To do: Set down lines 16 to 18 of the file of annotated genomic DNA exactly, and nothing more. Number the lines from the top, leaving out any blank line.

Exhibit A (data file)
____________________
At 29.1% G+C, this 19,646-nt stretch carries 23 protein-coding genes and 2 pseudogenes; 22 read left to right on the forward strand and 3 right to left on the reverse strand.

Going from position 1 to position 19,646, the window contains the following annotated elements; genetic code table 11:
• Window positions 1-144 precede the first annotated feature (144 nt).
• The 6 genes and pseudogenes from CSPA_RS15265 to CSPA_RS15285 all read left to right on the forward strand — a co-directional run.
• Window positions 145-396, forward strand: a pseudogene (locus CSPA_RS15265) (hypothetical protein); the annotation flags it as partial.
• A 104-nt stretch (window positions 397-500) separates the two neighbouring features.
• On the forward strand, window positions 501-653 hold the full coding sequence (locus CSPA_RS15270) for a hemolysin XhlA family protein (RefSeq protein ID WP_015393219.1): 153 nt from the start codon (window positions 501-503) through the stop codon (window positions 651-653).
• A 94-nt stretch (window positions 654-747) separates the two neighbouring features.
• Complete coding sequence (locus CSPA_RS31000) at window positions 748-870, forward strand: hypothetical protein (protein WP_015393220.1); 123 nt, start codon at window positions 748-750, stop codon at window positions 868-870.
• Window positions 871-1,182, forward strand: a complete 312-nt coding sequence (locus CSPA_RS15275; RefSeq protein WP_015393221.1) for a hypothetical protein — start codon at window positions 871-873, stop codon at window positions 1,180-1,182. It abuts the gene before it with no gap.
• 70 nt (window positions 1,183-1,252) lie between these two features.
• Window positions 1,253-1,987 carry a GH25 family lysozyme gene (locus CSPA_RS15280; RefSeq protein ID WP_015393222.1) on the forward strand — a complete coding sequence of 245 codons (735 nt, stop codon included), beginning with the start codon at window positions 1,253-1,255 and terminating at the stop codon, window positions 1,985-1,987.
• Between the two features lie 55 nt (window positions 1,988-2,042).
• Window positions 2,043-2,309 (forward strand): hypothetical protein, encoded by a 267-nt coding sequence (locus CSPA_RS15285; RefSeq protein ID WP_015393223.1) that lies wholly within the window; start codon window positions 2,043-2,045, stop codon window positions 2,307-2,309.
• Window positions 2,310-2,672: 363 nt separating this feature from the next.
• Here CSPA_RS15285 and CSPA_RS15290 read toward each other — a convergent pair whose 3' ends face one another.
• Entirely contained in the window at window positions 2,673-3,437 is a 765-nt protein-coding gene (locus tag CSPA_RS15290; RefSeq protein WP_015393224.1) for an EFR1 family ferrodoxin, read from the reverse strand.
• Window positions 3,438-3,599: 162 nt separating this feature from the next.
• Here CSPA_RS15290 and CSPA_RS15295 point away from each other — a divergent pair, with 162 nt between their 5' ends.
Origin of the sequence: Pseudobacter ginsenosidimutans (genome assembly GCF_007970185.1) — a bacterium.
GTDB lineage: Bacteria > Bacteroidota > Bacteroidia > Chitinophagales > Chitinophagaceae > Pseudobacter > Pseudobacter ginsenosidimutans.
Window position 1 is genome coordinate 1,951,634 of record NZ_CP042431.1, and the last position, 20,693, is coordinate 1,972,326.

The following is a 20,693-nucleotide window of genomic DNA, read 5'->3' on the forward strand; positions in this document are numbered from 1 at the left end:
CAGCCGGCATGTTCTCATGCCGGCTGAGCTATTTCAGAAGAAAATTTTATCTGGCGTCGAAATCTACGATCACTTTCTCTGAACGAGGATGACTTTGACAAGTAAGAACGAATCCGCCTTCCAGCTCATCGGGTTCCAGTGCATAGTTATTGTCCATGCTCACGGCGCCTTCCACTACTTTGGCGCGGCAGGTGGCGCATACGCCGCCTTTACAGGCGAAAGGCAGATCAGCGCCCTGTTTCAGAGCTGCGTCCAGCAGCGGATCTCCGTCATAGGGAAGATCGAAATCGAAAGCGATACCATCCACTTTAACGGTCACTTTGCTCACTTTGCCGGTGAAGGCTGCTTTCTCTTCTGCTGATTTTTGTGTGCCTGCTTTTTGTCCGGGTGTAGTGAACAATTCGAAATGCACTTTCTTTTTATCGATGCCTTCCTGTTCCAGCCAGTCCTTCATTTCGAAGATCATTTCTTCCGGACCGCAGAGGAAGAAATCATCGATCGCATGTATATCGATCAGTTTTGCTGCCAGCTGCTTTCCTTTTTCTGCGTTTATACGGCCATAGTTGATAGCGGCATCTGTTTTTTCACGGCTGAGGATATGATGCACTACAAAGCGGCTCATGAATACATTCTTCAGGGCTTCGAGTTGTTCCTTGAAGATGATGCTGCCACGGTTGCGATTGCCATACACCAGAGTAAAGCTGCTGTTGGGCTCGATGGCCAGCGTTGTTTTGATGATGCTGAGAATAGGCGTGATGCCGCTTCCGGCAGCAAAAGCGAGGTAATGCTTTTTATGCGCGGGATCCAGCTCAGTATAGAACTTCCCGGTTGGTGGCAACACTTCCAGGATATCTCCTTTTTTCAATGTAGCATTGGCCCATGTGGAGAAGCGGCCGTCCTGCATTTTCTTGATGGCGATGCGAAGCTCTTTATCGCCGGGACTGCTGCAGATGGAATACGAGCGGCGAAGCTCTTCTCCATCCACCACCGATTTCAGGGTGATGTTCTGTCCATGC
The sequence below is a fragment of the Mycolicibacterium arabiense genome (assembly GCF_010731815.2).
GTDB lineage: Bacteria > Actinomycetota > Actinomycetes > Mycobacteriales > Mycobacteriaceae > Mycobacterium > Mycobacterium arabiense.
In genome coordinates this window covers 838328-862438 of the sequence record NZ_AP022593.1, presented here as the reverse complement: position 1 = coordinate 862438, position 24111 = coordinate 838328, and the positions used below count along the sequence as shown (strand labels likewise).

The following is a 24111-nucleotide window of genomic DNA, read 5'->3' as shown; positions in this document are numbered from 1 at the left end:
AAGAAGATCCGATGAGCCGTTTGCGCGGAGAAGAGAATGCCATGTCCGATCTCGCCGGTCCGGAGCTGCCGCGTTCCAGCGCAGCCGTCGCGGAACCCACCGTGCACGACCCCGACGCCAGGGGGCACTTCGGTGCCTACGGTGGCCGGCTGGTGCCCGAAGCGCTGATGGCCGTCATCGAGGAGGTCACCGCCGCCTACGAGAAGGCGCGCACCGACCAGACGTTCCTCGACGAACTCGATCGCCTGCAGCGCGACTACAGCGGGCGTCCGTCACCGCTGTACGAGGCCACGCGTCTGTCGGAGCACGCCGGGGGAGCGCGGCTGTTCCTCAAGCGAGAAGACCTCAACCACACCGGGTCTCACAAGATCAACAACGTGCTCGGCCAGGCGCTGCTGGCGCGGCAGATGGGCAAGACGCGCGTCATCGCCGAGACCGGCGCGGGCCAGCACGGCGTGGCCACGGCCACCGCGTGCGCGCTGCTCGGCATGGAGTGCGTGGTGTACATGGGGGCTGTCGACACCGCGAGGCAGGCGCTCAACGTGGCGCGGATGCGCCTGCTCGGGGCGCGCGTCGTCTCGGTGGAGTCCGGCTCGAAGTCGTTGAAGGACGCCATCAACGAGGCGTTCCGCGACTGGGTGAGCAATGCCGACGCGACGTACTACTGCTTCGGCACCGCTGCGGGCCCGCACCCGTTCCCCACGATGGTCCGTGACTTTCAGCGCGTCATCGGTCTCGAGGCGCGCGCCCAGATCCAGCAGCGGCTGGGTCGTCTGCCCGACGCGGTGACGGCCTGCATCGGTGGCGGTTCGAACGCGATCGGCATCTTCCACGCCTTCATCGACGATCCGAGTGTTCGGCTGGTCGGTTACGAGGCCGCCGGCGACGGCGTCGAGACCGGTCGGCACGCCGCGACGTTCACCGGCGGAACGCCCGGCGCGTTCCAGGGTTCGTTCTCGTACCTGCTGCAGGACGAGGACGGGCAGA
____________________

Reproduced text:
• Here CSPA_RS15285 and CSPA_RS15290 read toward each other — a convergent pair whose 3' ends face one another.
• Entirely contained in the window at window positions 2,673-3,437 is a 765-nt protein-coding gene (locus tag CSPA_RS15290; RefSeq protein WP_015393224.1) for an EFR1 family ferrodoxin, read from the reverse strand.
• Window positions 3,438-3,599: 162 nt separating this feature from the next.